How do your materials shape the work you create?
I am working on two series of work currently, the wool tapestries like Chalk Quartet are called Colourfield, and the other series I am creating from linen and cotton, called Glyphs and Loops. I focus on the particular materials and exploit the qualities that interest me. This defines the works and the particular outcomes that are reached. The work is broken into two series as I explore these specific materials repeatedly. Repetition is found throughout my work with the practice of weaving becoming a form of meditation.
You mention that weaving is a form of meditation. Could you explore this? How does it influence your work?
After many years as a studio weaver with a weekly deadline, I found visitors often commented how meditative it appeared. For me production weaving was not a meditation but an organised planned activity, with a target to meet.
I decided to rebel in my own work, to look at the meditative side of weaving, to turn things on their head. I removed all the traditional tapestry weaving techniques that would interfere with my weaving day. The only remaining technique was the ‘invisible diagonal’. It is not intended to be seen and can be produced without having to change the action of the hands to the mind. I deliberately made this technique intermittently visible, using different colour butterflies (bundles of yarn).
We are displaying your Chalk Quartet in our Sussex Landscape exhibition. Could you tell me a bit about that work?
Working intuitively, sometimes it is not until a work is on the gallery wall that you see its beginnings. With Chalk Quartet I have discovered my liking for the chalk landscapes of Sussex, the chalk seen through the vegetation.
I first visited Sussex on a family holiday in the late 1960’s, to Furlongs near Glynde, the home of Peggy Angus. It felt like heaven, the summer warmth and dry ground underfoot. Wild flowers and grass filled lanes, with long views over golden August fields. We had traveled from the high north Pennines, in the county of Westmorland. It is these memories of the contrasting landscapes, that like layers of sediment weave their way through Chalk Quartet.
Now based in West Sussex for twenty five years I currently weave from my studio in Barlavington. The high downs and deep woodlands on the doorstep unfolding a ritual of meditative weaving. Abandoning the traditional structural weaving techniques, I focus on the daily routine at the loom. Passing the weft through warp over the span of my own hand, the jigsaw path becomes an intuitive process that builds a subtle moving image.
I dye the wool yarns myself in an outdoor dye studio in my garden, making the most of daylight and the influence of the colours in the landscape surrounding me. Once the wools are dyed, they are plied up to create the weaving weft, and formed into butterflies (bundles of yarn). These are woven at random. This unmapped weaving is rolled out of sight, and revealed at the end of the process. The preparation of weaving yarns, plied then butterflied, is the key to being able to sit at the loom uninterrupted. Preparations complete and sitting at the loom everything is ready and the days and weeks of weaving can start.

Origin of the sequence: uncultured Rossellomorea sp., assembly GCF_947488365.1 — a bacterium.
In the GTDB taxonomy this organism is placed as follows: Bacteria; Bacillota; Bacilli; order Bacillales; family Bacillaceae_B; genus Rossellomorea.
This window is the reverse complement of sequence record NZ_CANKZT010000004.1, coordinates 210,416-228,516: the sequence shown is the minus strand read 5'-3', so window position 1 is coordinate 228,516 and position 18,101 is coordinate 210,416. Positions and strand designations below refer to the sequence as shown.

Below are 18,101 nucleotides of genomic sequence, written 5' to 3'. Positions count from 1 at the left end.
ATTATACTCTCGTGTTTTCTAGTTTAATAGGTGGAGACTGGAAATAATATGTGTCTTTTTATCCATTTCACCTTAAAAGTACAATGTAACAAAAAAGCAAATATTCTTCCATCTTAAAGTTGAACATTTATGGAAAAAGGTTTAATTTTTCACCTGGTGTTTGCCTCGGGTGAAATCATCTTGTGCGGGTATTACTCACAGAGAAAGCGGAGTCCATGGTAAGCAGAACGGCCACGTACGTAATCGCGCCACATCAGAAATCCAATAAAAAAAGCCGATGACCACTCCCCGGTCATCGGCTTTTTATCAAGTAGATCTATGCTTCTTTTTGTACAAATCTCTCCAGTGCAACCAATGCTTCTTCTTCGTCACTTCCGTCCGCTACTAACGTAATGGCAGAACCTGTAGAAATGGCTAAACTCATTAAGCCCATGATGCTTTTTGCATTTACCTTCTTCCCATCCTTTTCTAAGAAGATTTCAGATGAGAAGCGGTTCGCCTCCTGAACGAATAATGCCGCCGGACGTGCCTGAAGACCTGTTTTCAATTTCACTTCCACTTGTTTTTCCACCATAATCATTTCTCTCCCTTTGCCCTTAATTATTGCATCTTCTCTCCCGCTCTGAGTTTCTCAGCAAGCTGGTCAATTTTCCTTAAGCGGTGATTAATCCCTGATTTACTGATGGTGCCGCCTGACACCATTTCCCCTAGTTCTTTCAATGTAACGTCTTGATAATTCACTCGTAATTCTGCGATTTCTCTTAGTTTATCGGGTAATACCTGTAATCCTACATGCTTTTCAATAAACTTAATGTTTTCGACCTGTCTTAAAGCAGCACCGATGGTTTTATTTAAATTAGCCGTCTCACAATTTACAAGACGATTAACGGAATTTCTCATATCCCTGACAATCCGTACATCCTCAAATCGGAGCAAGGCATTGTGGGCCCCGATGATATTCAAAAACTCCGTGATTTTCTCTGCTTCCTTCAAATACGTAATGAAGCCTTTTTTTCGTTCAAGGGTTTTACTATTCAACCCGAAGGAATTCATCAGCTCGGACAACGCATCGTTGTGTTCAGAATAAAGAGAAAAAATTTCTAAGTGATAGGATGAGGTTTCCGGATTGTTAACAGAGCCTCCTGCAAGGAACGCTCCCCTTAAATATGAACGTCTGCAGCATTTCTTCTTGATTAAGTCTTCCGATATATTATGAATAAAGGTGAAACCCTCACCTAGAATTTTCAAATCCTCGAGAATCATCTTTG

Chalk Quartet was woven in 2022 as part of the Sussex Colourfield series that was shown at Kevis House Gallery.
How has the Sussex landscape and the local area inspired your work?
I live on the southward side of the Downs and my studio is on the north facing edge of the Downs. In the morning I travel down Duncton Hill and turn on to a single track road with the early low sun speckling through the woodland, returning home I travel into the evening light looking over the sea. Each day is different and I try to bring this difference into my work. The light, the colours, the weather, the rain, all influence my work. The hours between these times are spent in the studio. It is difficult to break the focus and step out.
Are there any sort of particular parts of Sussex that you particularly like and find inspiring?
I think of one place and instantly another springs to mind, so perhaps it is all the places I am yet to discover and the artists makers and creatives who inhabit these places. But currently Barlavington and the surrounding hills streams and woodland. Furlongs and Beddingham are fresh in my mind always as this was my first encounter with Sussex.
What are your plans for the future? What are you working on at the moment?
I am working towards an exhibition in 2024 with my Glyphs and Loops works, these are wall relief works in cotton and linen. Currently I am dyeing wool for future work when the weather is warm. I dye outdoors, liking the connection with nature. My current weaving plans are to complete my largest single piece of weaving. I am hoping to exhibit this work in London in May 2023.
It is with thanks to Kevis House Gallery, Petworth, that I participated in Sussex Landscape: Chalk Wood and Water. Please get in contact with them if you are interested in my available works.